NBA: Black Lives Matter – Part 3

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by Henry L. Liao

Boston's Don Barksdale hauls down a rebound against the New York Knicks.
Boston’s Don Barksdale hauls down a rebound against the New York Knicks.

Another African-American made U.S. basketball history – not once, not twice but thrice.

In 1953, Donald Arged (Don) Barksdale became the first Black to suit up in an NBA All-Star Game.

While with the Baltimore Bullets, Barksdale, a 6-6 forward-center, collected one point, two assists, and three rebounds in 11 minutes for the East All-Stars, who dropped a 79-75 decision to the West All-Stars in the third edition of the NBA midseason classic at Fort Wayne, Indiana on January 13, 1953. It is – until now – the lowest-scoring contest in NBA All-Star history.

A product of the University of California at Los Angeles (1946-47), Barksdale also was the first African-American to be named to the NCAA Division I All-America in 1947.

Don Barksdale was an All-American with the UCLA Bruins.
Don Barksdale was an All-American with the UCLA Bruins.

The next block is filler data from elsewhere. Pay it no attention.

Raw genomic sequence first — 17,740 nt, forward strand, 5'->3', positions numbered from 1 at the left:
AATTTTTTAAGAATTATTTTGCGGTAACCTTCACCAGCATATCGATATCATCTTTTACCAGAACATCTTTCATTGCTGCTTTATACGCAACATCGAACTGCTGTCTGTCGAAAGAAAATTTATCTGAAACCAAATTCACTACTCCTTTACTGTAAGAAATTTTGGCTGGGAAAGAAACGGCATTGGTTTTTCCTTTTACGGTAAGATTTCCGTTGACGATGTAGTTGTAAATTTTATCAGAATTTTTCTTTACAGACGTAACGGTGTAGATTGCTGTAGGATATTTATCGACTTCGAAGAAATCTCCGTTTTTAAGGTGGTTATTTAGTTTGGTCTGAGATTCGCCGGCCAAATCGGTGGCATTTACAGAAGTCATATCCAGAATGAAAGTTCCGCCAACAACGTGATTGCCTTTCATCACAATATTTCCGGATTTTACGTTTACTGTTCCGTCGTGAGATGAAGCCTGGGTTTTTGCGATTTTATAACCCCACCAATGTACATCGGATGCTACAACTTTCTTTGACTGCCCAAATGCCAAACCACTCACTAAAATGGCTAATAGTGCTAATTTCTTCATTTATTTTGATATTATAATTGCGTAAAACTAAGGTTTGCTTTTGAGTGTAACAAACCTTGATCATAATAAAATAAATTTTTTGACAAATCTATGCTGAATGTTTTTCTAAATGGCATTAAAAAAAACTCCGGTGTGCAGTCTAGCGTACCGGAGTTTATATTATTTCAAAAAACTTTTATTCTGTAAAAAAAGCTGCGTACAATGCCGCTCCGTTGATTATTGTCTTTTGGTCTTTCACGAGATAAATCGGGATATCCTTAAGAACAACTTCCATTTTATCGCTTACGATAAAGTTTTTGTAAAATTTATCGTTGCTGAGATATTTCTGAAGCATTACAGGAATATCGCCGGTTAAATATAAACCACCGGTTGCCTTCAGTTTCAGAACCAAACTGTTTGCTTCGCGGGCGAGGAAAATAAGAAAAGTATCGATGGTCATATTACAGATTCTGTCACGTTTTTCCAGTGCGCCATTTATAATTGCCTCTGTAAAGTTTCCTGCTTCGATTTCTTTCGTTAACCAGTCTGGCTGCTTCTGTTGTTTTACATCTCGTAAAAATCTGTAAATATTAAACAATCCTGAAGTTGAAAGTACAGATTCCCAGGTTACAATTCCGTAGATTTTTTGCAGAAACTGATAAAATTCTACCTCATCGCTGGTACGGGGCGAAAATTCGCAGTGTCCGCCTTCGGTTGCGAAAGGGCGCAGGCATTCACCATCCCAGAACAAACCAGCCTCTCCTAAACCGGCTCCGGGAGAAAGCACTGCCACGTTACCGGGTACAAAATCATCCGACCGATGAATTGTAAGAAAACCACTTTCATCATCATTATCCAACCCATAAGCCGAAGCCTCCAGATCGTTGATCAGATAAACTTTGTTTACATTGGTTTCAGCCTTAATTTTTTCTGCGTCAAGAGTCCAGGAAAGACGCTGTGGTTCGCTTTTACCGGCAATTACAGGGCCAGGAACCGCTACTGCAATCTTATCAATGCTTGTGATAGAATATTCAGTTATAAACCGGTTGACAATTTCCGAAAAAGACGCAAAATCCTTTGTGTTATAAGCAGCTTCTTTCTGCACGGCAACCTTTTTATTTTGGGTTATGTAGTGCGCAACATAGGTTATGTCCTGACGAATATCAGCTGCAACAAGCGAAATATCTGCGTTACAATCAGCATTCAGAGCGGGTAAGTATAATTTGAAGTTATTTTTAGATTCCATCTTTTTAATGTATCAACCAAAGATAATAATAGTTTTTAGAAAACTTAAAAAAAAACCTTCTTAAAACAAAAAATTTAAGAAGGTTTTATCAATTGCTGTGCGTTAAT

Moreover, Barksdale was the first Black ever to play for the U. S. Olympic men’s basketball squad during the 1948 London Games and earn an Olympic gold medal as well.

In 1951, Barksdale inked a lucrative contract with the Baltimore Bullets and joined the NBA as a 28-year-old rookie. He was peddled to the Boston Celtics in the summer of 1953 and after donning the Beantown colors for two seasons, Barksdale called it quits due to ankle injuries.

Barksdale was inducted into the Naismith Memorial Basketball Hall of Fame in September 2012. He was directly elected by the Hall’s Early African-American Pioneers committee under the contributor’s category.

Henry Liao
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